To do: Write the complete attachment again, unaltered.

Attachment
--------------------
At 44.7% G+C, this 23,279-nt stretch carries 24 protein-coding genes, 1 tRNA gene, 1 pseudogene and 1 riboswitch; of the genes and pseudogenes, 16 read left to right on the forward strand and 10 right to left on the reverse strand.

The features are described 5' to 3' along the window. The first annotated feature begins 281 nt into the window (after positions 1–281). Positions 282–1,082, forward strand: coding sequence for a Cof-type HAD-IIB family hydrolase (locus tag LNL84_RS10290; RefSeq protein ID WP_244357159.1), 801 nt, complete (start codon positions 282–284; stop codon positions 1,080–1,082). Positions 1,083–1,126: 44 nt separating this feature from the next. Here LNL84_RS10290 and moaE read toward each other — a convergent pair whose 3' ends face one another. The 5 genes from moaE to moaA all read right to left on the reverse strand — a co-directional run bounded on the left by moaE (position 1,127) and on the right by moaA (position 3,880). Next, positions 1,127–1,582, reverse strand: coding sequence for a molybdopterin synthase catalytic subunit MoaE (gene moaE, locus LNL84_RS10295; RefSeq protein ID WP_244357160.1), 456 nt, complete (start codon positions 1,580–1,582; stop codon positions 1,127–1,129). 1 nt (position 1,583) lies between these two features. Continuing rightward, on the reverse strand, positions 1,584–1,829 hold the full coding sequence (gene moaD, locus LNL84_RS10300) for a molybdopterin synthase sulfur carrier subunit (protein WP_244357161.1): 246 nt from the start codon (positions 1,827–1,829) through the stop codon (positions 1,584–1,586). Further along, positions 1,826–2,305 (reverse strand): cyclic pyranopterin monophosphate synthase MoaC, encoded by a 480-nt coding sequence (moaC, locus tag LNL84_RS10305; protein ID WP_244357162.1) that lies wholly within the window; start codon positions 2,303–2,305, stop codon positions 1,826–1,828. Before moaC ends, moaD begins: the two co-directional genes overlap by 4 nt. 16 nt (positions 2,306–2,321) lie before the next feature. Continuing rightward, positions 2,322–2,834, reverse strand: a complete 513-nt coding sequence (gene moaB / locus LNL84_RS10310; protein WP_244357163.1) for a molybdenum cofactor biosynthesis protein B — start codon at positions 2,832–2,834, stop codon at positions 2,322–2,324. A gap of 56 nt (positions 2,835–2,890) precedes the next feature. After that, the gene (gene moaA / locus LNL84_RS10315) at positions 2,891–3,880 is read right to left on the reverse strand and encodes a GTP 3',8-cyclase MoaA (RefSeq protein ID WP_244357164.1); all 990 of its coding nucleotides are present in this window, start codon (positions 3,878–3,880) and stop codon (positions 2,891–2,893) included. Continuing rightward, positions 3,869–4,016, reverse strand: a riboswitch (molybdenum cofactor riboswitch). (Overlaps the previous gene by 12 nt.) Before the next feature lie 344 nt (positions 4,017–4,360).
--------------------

At 44.7% G+C, this 23,279-nt stretch carries 24 protein-coding genes, 1 tRNA gene, 1 pseudogene and 1 riboswitch; of the genes and pseudogenes, 16 read left to right on the forward strand and 10 right to left on the reverse strand.

The features are described 5' to 3' along the window. The first annotated feature begins 281 nt into the window (after positions 1–281). Positions 282–1,082, forward strand: coding sequence for a Cof-type HAD-IIB family hydrolase (locus tag LNL84_RS10290; RefSeq protein ID WP_244357159.1), 801 nt, complete (start codon positions 282–284; stop codon positions 1,080–1,082). Positions 1,083–1,126: 44 nt separating this feature from the next. Here LNL84_RS10290 and moaE read toward each other — a convergent pair whose 3' ends face one another. The 5 genes from moaE to moaA all read right to left on the reverse strand — a co-directional run bounded on the left by moaE (position 1,127) and on the right by moaA (position 3,880). Next, positions 1,127–1,582, reverse strand: coding sequence for a molybdopterin synthase catalytic subunit MoaE (gene moaE, locus LNL84_RS10295; RefSeq protein ID WP_244357160.1), 456 nt, complete (start codon positions 1,580–1,582; stop codon positions 1,127–1,129). 1 nt (position 1,583) lies between these two features. Continuing rightward, on the reverse strand, positions 1,584–1,829 hold the full coding sequence (gene moaD, locus LNL84_RS10300) for a molybdopterin synthase sulfur carrier subunit (protein WP_244357161.1): 246 nt from the start codon (positions 1,827–1,829) through the stop codon (positions 1,584–1,586). Further along, positions 1,826–2,305 (reverse strand): cyclic pyranopterin monophosphate synthase MoaC, encoded by a 480-nt coding sequence (moaC, locus tag LNL84_RS10305; protein ID WP_244357162.1) that lies wholly within the window; start codon positions 2,303–2,305, stop codon positions 1,826–1,828. Before moaC ends, moaD begins: the two co-directional genes overlap by 4 nt. 16 nt (positions 2,306–2,321) lie before the next feature. Continuing rightward, positions 2,322–2,834, reverse strand: a complete 513-nt coding sequence (gene moaB / locus LNL84_RS10310; protein WP_244357163.1) for a molybdenum cofactor biosynthesis protein B — start codon at positions 2,832–2,834, stop codon at positions 2,322–2,324. A gap of 56 nt (positions 2,835–2,890) precedes the next feature. After that, the gene (gene moaA / locus LNL84_RS10315) at positions 2,891–3,880 is read right to left on the reverse strand and encodes a GTP 3',8-cyclase MoaA (RefSeq protein ID WP_244357164.1); all 990 of its coding nucleotides are present in this window, start codon (positions 3,878–3,880) and stop codon (positions 2,891–2,893) included. Continuing rightward, positions 3,869–4,016, reverse strand: a riboswitch (molybdenum cofactor riboswitch). (Overlaps the previous gene by 12 nt.) Before the next feature lie 344 nt (positions 4,017–4,360).